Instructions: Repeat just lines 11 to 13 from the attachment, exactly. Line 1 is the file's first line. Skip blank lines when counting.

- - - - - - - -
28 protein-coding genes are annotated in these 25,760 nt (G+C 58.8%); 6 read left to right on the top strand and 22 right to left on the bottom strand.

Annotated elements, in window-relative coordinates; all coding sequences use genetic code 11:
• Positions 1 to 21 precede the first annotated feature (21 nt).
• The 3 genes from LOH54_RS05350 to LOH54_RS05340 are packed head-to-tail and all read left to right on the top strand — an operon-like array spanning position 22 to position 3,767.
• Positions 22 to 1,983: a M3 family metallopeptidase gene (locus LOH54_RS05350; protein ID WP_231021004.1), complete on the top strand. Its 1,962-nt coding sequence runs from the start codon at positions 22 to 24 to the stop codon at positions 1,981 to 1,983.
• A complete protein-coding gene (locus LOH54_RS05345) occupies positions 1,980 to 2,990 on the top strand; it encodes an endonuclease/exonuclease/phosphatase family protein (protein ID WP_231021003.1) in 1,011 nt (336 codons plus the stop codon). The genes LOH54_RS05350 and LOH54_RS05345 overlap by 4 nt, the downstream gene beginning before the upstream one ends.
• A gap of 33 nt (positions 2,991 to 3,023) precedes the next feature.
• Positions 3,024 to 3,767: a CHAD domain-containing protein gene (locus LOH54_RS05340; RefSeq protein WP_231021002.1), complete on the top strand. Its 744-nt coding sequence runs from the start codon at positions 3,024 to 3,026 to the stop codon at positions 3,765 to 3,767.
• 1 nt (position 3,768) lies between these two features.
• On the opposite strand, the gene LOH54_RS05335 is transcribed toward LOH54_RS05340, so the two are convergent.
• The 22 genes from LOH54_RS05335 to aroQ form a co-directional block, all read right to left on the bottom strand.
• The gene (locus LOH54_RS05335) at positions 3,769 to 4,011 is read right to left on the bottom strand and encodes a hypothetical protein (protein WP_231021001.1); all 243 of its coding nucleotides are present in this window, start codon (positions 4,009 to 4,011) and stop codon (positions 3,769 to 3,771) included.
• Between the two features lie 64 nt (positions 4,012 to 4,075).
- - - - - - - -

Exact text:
• The 22 genes from LOH54_RS05335 to aroQ form a co-directional block, all read right to left on the bottom strand.
• The gene (locus LOH54_RS05335) at positions 3,769 to 4,011 is read right to left on the bottom strand and encodes a hypothetical protein (protein WP_231021001.1); all 243 of its coding nucleotides are present in this window, start codon (positions 4,009 to 4,011) and stop codon (positions 3,769 to 3,771) included.
• Between the two features lie 64 nt (positions 4,012 to 4,075).